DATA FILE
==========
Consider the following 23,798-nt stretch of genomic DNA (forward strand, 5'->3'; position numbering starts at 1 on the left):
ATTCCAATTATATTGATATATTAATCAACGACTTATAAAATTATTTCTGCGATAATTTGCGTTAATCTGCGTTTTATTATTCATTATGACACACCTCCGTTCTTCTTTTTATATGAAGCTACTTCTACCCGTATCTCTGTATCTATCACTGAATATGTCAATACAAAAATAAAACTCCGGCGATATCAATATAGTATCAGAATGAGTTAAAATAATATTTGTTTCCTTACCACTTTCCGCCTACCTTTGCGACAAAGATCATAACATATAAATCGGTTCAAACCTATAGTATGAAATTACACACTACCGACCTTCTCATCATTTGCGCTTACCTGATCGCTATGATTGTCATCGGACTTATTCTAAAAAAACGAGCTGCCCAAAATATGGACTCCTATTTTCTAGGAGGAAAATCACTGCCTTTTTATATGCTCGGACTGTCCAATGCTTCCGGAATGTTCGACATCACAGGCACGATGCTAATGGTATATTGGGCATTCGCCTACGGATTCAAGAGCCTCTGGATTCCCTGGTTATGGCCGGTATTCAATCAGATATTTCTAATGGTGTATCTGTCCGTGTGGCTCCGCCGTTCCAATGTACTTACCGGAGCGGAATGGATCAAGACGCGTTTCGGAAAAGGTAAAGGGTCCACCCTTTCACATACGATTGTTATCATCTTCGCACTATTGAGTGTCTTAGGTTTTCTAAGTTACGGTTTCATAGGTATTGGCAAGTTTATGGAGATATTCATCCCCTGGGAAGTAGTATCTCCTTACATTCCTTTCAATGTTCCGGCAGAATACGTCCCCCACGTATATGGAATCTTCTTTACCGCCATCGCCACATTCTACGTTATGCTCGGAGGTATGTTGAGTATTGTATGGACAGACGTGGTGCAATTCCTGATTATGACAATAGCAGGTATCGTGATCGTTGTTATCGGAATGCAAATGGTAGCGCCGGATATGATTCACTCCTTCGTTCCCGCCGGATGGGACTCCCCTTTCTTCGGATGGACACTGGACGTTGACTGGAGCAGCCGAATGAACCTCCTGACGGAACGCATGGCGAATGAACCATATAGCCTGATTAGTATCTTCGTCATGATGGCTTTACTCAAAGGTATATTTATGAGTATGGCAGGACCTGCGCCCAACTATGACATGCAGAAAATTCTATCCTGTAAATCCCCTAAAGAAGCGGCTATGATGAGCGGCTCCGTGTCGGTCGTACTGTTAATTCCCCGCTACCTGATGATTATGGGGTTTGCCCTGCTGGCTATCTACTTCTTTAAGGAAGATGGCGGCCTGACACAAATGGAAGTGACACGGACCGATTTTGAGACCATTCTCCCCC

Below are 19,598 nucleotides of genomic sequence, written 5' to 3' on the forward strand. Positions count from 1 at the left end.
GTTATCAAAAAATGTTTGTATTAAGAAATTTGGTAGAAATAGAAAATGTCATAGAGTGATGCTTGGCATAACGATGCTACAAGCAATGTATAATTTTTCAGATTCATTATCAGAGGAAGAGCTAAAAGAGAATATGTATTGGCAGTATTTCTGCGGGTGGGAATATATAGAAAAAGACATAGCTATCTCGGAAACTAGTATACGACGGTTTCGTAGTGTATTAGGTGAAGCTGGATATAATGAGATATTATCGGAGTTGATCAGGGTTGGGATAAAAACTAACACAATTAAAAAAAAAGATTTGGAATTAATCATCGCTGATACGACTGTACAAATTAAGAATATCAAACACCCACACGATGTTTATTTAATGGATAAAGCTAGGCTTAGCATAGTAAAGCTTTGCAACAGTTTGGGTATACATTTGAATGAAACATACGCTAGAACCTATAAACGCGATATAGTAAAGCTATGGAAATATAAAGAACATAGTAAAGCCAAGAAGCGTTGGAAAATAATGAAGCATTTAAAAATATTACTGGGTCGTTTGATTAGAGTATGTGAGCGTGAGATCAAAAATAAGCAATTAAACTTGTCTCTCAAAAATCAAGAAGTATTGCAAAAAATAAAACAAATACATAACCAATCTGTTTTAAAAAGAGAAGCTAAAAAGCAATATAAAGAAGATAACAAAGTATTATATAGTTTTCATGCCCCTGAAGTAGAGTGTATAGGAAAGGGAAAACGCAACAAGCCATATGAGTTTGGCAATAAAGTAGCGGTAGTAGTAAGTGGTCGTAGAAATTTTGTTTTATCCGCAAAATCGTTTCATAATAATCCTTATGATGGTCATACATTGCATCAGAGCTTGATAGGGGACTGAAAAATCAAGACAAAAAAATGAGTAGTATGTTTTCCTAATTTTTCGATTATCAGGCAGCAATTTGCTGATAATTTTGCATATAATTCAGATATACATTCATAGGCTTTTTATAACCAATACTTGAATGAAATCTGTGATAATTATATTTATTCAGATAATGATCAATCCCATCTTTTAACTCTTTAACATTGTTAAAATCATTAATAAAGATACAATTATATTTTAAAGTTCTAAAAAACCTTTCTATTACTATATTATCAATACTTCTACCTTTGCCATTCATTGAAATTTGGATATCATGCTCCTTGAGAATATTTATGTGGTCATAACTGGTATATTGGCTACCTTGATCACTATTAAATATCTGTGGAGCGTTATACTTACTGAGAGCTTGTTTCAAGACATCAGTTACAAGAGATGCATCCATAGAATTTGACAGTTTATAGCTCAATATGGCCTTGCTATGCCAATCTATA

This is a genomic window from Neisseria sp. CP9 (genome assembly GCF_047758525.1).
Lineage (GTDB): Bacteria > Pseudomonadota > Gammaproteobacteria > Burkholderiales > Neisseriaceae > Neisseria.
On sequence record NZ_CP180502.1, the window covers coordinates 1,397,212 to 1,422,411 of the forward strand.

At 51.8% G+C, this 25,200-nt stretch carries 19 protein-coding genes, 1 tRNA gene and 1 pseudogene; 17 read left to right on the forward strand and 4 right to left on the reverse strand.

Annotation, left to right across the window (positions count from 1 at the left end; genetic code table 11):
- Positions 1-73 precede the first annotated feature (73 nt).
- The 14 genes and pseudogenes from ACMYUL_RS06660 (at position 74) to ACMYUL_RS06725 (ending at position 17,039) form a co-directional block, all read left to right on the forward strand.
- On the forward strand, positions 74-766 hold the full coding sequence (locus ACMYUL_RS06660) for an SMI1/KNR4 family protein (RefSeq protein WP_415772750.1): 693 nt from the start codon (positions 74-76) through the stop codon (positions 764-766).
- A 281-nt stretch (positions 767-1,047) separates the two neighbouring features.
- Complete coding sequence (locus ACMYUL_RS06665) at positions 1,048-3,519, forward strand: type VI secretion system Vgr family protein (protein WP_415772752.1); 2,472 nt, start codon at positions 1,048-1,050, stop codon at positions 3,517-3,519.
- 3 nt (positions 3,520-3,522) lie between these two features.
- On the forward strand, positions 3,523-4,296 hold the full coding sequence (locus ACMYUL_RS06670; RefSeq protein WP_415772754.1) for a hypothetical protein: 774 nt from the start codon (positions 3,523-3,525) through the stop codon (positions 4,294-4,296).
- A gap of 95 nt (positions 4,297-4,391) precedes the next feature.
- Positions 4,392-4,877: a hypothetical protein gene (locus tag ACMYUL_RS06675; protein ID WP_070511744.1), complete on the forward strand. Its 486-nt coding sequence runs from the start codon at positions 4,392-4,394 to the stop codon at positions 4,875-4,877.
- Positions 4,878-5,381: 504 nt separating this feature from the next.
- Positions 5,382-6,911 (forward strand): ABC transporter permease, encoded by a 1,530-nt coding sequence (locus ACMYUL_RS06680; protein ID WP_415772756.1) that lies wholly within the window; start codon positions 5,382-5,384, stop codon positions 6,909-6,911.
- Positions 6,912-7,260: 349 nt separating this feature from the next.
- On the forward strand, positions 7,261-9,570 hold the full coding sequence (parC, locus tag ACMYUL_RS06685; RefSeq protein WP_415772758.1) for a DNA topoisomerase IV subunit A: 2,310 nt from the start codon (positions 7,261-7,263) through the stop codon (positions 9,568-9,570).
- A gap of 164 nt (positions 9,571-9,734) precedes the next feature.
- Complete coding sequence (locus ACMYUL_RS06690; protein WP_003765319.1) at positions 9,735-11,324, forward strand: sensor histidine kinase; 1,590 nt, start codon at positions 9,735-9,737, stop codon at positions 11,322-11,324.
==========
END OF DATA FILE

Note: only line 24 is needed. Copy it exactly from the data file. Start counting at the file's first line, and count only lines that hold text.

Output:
- Complete coding sequence (locus ACMYUL_RS06690; protein WP_003765319.1) at positions 9,735-11,324, forward strand: sensor histidine kinase; 1,590 nt, start codon at positions 9,735-9,737, stop codon at positions 11,322-11,324.